Florida gas prices rise slightly through Memorial Day
Image via Paul Brennan of Pixabay.

Prices may have peaked this year, barring hurricane impacts on Gulf Coast refinery operations.

Sunshine State motorists saw a slight uptick in gas prices as an estimated 2.1 million Floridians were forecast to hit the road for the Memorial Day weekend.

The average price at the pump statewide rose 3 cents to $3.41 per gallon Monday, marking the seventh-highest Memorial Day price in the last two decades.

It was still $1.16 per gallon cheaper than last year, according to AAA — The Auto Club Group.

“Florida gas prices dipped down to $3.38 per gallon last week, but rebounded a few pennies per gallon by the holiday weekend,” AAA spokesperson Mark Jenkins said in a statement.

“Pump prices are likely to fluctuate like this throughout the summer travel season. However, we may have already seen the highest prices of this year, unless a major hurricane affects refinery operations along the Gulf Coast.”

Florida’s daily average price peaked this year at $3.72 per gallon April 21, significantly lower than the all-time high of $4.89 per gallon in June 2022. At that time, oil prices hit $123.70 per barrel due to the effects Russia’s invasion of Ukraine had on global oil supplies.

This past Friday, the closing price per barrel on oil was a comparatively meager $72.67.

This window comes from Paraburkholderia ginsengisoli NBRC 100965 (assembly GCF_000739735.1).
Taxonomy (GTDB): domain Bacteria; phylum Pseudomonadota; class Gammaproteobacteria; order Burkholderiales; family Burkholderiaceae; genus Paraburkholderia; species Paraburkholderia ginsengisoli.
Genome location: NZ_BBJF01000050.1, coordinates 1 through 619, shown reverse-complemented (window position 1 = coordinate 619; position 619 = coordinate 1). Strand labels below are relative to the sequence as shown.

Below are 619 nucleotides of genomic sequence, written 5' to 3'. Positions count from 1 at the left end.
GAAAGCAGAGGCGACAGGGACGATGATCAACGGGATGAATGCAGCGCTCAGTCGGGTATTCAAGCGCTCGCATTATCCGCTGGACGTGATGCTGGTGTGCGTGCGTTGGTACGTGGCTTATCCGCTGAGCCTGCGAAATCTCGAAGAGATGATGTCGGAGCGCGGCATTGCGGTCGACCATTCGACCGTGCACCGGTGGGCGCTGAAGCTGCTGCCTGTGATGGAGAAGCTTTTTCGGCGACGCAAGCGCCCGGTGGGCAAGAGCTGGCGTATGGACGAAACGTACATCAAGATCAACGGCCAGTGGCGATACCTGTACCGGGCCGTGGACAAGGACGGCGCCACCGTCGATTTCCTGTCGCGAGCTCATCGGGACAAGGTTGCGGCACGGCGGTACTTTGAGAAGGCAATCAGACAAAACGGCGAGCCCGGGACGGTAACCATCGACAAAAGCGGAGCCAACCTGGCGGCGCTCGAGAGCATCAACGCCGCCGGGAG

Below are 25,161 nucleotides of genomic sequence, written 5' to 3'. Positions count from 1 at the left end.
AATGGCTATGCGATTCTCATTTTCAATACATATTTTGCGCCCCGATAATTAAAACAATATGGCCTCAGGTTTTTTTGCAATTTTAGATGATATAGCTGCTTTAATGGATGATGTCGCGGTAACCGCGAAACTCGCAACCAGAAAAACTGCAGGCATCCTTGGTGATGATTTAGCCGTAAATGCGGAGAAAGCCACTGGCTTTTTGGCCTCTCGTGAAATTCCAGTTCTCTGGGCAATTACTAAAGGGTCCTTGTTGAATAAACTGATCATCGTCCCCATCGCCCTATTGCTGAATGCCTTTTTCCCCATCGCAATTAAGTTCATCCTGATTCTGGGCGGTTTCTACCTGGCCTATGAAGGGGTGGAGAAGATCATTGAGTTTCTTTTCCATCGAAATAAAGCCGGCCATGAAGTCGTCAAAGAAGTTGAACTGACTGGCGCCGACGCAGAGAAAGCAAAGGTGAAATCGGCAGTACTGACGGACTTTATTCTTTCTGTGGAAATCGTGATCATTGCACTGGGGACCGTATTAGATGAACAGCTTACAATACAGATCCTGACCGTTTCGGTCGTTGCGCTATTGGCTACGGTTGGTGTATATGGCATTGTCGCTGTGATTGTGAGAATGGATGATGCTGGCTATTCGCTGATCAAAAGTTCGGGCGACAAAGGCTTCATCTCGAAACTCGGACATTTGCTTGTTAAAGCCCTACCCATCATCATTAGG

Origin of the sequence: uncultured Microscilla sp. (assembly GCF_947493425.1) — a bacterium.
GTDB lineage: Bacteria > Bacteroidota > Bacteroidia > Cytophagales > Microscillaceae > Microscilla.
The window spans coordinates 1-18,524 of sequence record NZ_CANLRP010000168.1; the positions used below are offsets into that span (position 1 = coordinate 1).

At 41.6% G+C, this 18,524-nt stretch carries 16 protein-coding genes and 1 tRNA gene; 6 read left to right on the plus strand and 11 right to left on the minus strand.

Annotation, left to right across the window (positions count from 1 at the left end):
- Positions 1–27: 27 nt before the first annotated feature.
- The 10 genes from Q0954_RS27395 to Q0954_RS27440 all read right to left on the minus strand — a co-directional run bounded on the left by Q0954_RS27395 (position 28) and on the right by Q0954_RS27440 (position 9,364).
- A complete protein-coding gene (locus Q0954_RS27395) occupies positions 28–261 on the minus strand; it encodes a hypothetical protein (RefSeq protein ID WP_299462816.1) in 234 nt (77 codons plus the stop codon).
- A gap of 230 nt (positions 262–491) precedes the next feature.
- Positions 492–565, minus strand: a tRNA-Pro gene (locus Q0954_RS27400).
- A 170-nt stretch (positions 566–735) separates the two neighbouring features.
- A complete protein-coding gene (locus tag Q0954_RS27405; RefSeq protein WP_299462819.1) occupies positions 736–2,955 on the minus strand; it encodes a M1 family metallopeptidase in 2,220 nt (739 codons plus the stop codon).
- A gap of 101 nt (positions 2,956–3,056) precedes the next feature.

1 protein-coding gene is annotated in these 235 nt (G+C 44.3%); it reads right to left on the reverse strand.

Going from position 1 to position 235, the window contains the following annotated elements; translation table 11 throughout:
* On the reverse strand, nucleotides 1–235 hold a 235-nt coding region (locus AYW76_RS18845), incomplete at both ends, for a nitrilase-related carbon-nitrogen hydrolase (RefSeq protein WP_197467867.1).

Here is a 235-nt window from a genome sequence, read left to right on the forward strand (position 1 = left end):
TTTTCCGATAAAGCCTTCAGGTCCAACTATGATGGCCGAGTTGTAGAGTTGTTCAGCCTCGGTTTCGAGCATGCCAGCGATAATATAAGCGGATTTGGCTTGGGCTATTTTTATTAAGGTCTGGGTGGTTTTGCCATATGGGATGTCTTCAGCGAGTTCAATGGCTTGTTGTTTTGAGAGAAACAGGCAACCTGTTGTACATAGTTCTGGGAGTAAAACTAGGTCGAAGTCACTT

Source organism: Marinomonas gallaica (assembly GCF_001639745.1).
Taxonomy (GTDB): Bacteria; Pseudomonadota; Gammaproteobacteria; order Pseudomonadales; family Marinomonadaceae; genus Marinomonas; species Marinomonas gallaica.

The priciest metro market in Florida was West Palm Beach-Boca Raton, where drivers shelled out $3.61 per gallon on average, followed by Naples ($3.50) and Miami ($3.49).

Meanwhile, the cheapest areas to fill up were Crestview-Fort Walton Beach (3.21), Panama City ($3.30) and Pensacola ($3.32).

Regardless of where drivers are, AAA is warning of the “100 Deadliest Days” for young drivers.

More than 30% of roadway deaths nationwide involving drivers 16-19 occur during that stretch, which runs from Memorial Day to Labor Day.

In Florida, 153 teen drivers on average are involved in fatal crashes yearly. Forty of those (26%) happen during the “100 Deadliest Days.”

“Summer is historically a dangerous time for teen drivers,” Jenkins said. “Now that school is out, teens will spend more time on the road, often driving with friends at odd hours of the day and night. Because of their inexperience, teens are more susceptible to dangerous driving behaviors — like speeding, driving distracted, and not wearing a safety belt.

“AAA urges parents to model safe driving behavior and reinforce safe driving habits with their teen drivers to help keep them safe this summer.”

Jesse Scheckner

Jesse Scheckner has covered South Florida with a focus on Miami-Dade County since 2012. His work has been recognized by the Hearst Foundation, Society of Professional Journalists, Florida Society of News Editors, Florida MMA Awards and Miami New Times. Email him at [email protected] and follow him on Twitter @JesseScheckner.

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